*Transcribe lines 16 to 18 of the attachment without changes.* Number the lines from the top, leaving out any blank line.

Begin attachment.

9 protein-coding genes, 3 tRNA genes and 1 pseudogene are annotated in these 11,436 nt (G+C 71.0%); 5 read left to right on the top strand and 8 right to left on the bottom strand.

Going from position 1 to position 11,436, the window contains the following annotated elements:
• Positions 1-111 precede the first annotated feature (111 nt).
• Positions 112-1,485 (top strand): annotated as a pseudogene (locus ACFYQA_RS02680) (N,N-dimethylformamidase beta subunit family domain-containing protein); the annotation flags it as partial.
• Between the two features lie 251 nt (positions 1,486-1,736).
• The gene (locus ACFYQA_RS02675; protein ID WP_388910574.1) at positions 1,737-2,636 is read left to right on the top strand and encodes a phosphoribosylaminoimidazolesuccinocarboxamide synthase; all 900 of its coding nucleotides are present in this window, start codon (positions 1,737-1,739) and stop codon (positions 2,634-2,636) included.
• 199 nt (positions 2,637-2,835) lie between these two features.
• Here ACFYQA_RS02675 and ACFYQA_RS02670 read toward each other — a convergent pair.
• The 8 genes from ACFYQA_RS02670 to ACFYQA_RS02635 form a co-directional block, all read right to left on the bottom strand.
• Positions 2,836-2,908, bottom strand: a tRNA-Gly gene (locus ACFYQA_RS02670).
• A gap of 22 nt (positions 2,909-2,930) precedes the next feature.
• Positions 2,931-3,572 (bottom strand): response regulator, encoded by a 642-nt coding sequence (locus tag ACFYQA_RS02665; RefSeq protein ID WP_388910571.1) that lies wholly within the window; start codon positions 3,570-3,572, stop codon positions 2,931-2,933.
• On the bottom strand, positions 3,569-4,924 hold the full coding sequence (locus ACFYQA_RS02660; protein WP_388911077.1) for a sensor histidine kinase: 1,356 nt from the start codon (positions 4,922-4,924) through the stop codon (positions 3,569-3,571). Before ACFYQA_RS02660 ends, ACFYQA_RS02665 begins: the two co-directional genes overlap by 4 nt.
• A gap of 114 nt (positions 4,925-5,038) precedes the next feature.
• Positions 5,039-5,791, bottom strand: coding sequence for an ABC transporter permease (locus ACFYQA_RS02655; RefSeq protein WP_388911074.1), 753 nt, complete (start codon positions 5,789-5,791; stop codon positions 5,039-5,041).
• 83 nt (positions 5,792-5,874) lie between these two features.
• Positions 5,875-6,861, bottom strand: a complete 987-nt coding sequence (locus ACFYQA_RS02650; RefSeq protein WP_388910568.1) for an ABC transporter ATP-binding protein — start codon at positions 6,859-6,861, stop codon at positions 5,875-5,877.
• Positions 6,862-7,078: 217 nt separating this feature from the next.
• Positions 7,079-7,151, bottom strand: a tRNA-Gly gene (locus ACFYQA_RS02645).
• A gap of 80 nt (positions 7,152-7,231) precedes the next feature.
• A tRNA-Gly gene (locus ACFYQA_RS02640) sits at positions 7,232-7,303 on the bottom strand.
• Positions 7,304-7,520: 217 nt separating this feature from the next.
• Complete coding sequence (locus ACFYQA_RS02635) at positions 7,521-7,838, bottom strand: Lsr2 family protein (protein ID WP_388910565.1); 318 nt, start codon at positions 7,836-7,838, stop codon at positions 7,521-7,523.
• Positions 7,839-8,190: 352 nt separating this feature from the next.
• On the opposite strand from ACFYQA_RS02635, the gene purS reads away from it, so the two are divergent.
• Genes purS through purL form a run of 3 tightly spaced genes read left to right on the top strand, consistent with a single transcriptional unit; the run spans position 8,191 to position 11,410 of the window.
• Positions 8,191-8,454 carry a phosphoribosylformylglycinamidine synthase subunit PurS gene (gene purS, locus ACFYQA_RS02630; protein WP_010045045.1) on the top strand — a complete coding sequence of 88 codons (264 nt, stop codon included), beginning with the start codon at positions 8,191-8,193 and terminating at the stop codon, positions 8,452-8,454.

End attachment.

• 83 nt (positions 5,792-5,874) lie between these two features.
• Positions 5,875-6,861, bottom strand: a complete 987-nt coding sequence (locus ACFYQA_RS02650; RefSeq protein WP_388910568.1) for an ABC transporter ATP-binding protein — start codon at positions 6,859-6,861, stop codon at positions 5,875-5,877.
• Positions 6,862-7,078: 217 nt separating this feature from the next.